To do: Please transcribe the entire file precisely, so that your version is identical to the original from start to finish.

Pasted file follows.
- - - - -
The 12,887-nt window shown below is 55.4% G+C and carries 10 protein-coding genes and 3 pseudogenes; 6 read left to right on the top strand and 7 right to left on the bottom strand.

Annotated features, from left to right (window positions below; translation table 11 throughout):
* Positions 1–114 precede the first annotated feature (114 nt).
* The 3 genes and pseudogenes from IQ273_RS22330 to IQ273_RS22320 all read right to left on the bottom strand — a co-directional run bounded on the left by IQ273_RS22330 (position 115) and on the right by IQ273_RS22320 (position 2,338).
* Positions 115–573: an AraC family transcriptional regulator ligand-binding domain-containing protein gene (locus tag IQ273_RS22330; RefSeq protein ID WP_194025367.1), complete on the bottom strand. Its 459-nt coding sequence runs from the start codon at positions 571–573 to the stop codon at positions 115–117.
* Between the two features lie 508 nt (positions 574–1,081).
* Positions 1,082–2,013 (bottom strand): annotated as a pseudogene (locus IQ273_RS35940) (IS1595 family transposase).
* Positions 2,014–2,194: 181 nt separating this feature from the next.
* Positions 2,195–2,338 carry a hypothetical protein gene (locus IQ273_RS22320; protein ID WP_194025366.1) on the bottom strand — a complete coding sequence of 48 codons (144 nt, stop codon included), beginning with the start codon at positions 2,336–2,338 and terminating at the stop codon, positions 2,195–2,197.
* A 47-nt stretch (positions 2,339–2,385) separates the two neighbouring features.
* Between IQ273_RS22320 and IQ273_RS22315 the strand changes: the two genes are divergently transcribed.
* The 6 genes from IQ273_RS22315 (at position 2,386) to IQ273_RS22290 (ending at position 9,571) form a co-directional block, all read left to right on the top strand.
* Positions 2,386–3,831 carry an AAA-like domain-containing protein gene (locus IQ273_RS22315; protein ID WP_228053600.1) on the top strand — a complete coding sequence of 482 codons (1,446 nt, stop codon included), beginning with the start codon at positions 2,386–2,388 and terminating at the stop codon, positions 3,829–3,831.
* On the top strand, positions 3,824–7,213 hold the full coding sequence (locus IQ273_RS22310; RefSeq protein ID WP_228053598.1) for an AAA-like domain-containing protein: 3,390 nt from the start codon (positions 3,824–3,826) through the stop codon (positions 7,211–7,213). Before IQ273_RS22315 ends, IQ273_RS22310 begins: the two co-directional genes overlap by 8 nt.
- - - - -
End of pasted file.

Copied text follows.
The 12,887-nt window shown below is 55.4% G+C and carries 10 protein-coding genes and 3 pseudogenes; 6 read left to right on the top strand and 7 right to left on the bottom strand.

Annotated features, from left to right (window positions below; translation table 11 throughout):
* Positions 1–114 precede the first annotated feature (114 nt).
* The 3 genes and pseudogenes from IQ273_RS22330 to IQ273_RS22320 all read right to left on the bottom strand — a co-directional run bounded on the left by IQ273_RS22330 (position 115) and on the right by IQ273_RS22320 (position 2,338).
* Positions 115–573: an AraC family transcriptional regulator ligand-binding domain-containing protein gene (locus tag IQ273_RS22330; RefSeq protein ID WP_194025367.1), complete on the bottom strand. Its 459-nt coding sequence runs from the start codon at positions 571–573 to the stop codon at positions 115–117.
* Between the two features lie 508 nt (positions 574–1,081).
* Positions 1,082–2,013 (bottom strand): annotated as a pseudogene (locus IQ273_RS35940) (IS1595 family transposase).
* Positions 2,014–2,194: 181 nt separating this feature from the next.
* Positions 2,195–2,338 carry a hypothetical protein gene (locus IQ273_RS22320; protein ID WP_194025366.1) on the bottom strand — a complete coding sequence of 48 codons (144 nt, stop codon included), beginning with the start codon at positions 2,336–2,338 and terminating at the stop codon, positions 2,195–2,197.
* A 47-nt stretch (positions 2,339–2,385) separates the two neighbouring features.
* Between IQ273_RS22320 and IQ273_RS22315 the strand changes: the two genes are divergently transcribed.
* The 6 genes from IQ273_RS22315 (at position 2,386) to IQ273_RS22290 (ending at position 9,571) form a co-directional block, all read left to right on the top strand.
* Positions 2,386–3,831 carry an AAA-like domain-containing protein gene (locus IQ273_RS22315; protein ID WP_228053600.1) on the top strand — a complete coding sequence of 482 codons (1,446 nt, stop codon included), beginning with the start codon at positions 2,386–2,388 and terminating at the stop codon, positions 3,829–3,831.
* On the top strand, positions 3,824–7,213 hold the full coding sequence (locus IQ273_RS22310; RefSeq protein ID WP_228053598.1) for an AAA-like domain-containing protein: 3,390 nt from the start codon (positions 3,824–3,826) through the stop codon (positions 7,211–7,213). Before IQ273_RS22315 ends, IQ273_RS22310 begins: the two co-directional genes overlap by 8 nt.